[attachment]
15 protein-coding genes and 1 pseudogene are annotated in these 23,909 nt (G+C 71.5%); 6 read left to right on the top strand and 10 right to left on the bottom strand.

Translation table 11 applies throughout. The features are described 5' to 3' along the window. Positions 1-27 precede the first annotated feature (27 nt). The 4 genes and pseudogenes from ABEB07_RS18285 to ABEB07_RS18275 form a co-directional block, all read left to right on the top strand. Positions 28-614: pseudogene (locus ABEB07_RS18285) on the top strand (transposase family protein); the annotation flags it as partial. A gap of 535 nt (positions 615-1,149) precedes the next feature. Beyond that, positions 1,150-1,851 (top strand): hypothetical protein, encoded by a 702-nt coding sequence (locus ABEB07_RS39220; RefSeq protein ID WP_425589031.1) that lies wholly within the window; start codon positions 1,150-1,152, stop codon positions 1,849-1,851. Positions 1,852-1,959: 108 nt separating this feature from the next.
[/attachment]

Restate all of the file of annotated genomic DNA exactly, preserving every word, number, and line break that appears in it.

15 protein-coding genes and 1 pseudogene are annotated in these 23,909 nt (G+C 71.5%); 6 read left to right on the top strand and 10 right to left on the bottom strand.

Translation table 11 applies throughout. The features are described 5' to 3' along the window. Positions 1-27 precede the first annotated feature (27 nt). The 4 genes and pseudogenes from ABEB07_RS18285 to ABEB07_RS18275 form a co-directional block, all read left to right on the top strand. Positions 28-614: pseudogene (locus ABEB07_RS18285) on the top strand (transposase family protein); the annotation flags it as partial. A gap of 535 nt (positions 615-1,149) precedes the next feature. Beyond that, positions 1,150-1,851 (top strand): hypothetical protein, encoded by a 702-nt coding sequence (locus ABEB07_RS39220; RefSeq protein ID WP_425589031.1) that lies wholly within the window; start codon positions 1,150-1,152, stop codon positions 1,849-1,851. Positions 1,852-1,959: 108 nt separating this feature from the next.